The main efforts of MFM in May to August 1944 consisted of creating the Lakatos Government, the organisation of the Second Army under General Lajos Dálnoki Veress and the preparations for armistice negotiation with the Allied Powers.
The general political and military situation as reviewed by MFM in March–April 1944 was as follows:

1. By “arresting” the Head of State(3), a great number of Cabinet Ministers, including the Premier, members of both Houses of Parliament, generals and many other people, the Germans themselves had absolved Hungary from all her moral and legal obligations to Germany.
2. Constitutionally the Regent was authorised to conclude an armistice without the previous concurrence of the Cabinet. Thus MFM accepted the legal interpretation of Act of 1920, interpretation given by Gyula Ambrózy and other eminent jurists. Thus full confidentiality could be safeguarded and not even Premier Lakatos had any idea about the armistice preparations until in the last moment, when General Faragho informed him confidentially about what was going on.
3. The Regent was alive and was active, although much restricted. His person was absolutely necessary for the success of the attempt (Attempt Three).
4. The second main prerequisite – after the Regent’s person and cooperation, consisted in keeping the Hungarian armed forces under the influence of MFM. This aim was fully achieved by August when the First Army, the Second Army, the united Gendarmerie and Police forces, the Transylvanian Division etc. all had come under the control of MFM-members or Transylvanians.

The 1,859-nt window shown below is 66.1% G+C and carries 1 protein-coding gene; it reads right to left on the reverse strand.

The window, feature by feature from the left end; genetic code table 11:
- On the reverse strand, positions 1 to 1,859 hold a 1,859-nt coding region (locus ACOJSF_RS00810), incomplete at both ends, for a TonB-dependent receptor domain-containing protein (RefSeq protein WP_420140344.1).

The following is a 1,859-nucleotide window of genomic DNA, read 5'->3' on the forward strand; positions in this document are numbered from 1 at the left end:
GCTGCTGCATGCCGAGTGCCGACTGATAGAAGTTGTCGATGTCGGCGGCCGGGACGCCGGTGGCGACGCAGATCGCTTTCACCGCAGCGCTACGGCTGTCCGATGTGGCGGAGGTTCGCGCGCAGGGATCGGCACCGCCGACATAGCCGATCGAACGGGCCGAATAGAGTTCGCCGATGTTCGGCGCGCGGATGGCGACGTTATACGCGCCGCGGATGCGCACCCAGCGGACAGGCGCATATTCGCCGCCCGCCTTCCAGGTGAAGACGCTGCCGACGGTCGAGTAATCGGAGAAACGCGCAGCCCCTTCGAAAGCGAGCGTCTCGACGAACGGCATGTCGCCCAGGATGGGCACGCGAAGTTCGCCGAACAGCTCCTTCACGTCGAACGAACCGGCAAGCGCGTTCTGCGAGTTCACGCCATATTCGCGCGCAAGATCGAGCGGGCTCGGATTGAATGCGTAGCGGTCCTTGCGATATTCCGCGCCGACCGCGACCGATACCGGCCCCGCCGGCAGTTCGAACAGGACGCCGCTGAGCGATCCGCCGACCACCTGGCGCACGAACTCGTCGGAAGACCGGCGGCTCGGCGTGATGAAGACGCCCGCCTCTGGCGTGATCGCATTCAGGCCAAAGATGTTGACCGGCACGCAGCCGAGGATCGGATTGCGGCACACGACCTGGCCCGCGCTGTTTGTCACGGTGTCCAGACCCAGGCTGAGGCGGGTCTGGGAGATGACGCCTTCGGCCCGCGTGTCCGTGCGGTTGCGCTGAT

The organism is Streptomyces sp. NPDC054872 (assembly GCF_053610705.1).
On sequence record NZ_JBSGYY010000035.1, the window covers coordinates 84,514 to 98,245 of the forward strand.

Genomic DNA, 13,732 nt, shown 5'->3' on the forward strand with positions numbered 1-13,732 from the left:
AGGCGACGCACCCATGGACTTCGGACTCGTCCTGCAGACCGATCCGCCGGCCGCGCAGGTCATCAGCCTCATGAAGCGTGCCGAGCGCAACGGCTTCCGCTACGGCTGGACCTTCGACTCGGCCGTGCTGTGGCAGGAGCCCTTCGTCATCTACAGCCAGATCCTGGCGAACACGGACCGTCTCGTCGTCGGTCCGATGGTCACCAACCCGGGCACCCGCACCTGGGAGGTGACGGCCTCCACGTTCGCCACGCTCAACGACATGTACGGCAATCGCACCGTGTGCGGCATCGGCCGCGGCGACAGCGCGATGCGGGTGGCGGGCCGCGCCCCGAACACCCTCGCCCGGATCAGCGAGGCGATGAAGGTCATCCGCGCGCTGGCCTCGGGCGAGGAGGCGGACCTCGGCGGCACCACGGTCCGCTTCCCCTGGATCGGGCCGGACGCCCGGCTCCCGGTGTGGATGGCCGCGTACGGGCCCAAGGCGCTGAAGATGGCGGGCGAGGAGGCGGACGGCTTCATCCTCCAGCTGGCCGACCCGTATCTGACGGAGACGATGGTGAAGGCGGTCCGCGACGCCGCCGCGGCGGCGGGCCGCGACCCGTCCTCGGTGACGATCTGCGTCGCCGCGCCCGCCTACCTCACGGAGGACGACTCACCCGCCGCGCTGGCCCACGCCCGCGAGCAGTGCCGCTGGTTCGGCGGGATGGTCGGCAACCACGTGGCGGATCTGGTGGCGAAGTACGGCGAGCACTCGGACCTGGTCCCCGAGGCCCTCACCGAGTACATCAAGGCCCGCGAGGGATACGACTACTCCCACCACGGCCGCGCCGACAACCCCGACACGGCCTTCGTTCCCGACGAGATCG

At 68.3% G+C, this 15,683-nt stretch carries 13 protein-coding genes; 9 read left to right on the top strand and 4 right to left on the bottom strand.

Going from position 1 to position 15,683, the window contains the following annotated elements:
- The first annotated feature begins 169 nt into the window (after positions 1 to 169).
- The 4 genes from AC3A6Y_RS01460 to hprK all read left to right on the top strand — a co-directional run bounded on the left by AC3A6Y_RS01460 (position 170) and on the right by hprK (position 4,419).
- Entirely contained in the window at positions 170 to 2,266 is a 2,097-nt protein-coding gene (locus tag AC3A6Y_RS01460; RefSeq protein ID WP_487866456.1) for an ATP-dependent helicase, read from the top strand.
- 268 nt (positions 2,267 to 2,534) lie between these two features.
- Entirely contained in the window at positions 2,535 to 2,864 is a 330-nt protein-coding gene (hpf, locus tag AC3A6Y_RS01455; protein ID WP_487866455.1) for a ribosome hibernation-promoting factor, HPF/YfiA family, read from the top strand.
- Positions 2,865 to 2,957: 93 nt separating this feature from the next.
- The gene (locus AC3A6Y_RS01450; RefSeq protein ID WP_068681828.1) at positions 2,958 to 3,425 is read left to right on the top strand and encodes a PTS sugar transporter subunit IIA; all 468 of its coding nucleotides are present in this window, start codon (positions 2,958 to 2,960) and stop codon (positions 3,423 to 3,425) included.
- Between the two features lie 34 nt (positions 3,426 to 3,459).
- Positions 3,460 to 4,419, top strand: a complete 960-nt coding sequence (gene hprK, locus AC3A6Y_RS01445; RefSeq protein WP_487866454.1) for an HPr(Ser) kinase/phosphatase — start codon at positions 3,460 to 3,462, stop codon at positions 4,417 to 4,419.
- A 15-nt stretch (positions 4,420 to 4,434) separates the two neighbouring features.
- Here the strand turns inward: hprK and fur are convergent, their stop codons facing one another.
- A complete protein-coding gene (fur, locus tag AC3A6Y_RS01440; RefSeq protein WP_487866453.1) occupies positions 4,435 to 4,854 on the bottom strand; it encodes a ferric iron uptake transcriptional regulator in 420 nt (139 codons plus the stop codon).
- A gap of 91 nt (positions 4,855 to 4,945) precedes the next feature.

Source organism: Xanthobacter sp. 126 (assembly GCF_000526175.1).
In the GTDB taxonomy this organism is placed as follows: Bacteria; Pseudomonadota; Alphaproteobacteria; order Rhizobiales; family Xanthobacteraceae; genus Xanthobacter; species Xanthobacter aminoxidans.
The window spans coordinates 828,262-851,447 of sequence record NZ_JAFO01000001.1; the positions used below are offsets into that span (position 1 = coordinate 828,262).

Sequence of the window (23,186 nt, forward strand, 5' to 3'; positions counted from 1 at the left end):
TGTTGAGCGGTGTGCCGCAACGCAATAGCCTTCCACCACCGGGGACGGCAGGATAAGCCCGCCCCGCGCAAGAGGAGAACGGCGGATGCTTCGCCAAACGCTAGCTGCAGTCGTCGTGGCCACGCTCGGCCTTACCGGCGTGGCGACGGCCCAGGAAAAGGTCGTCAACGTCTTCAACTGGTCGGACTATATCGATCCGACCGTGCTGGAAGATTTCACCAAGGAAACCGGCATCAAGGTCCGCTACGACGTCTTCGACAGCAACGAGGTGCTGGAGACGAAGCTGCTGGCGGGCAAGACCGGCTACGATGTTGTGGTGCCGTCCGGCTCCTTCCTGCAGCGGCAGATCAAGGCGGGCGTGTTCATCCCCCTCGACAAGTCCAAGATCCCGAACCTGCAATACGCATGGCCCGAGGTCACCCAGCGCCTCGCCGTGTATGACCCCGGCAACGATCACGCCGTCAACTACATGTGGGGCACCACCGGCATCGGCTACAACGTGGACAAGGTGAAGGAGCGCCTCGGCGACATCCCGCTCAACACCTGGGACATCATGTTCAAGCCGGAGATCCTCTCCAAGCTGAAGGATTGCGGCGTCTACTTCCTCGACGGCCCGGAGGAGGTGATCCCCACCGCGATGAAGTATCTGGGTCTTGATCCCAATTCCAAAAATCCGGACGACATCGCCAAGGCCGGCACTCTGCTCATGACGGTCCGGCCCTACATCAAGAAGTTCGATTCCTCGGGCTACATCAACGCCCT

The final aim of MFM consisted in securing Hungary’s independence and sovereignty and in breaking away from the Germans. It was also planned to dissolve MFM as soon as these objectives could have been reached.

The Main Points of MFM’s Plans

The plans of MFM were based on the full and effective cooperation of the Regent, the armed forces and all members of MFM. The main points of the plan of execution were as follows:

1. To secure the safety of the Regent and his family. According to the plans of MFM the Regent was to go secretly to Transylvania, to the Second Army (General L. Veress) shortly before the action was to begin. At General Veress’s headquarters the Regent, surrounded and protected by the Second Army and Atzél’s Free Sharpshooters with Count Bethlen as political adviser at his side, would be completely safe and would have the necessary armed forces to break from the Germans. (Macartney in Vol. II of his work seems surprised at the striking similarity existing between the break-away plan as prepared in the Royal Palace in March and the plans made for the Third Attempt prepared in September 1944 – cf. Macartney, op. cit., Vol. II, p. 218. Of course both plans had been developed by MFM members, and in particular General Lajos D. Veress, General Ferenc Horváth, General G. Faragho, Assistant Bishop Szent-Iványi, Baron E. Atzél, Tibor Gyulai, Chief Justice A., Col. Jenő Padányi, Col. Lajos Kudar and the author of the present MS.)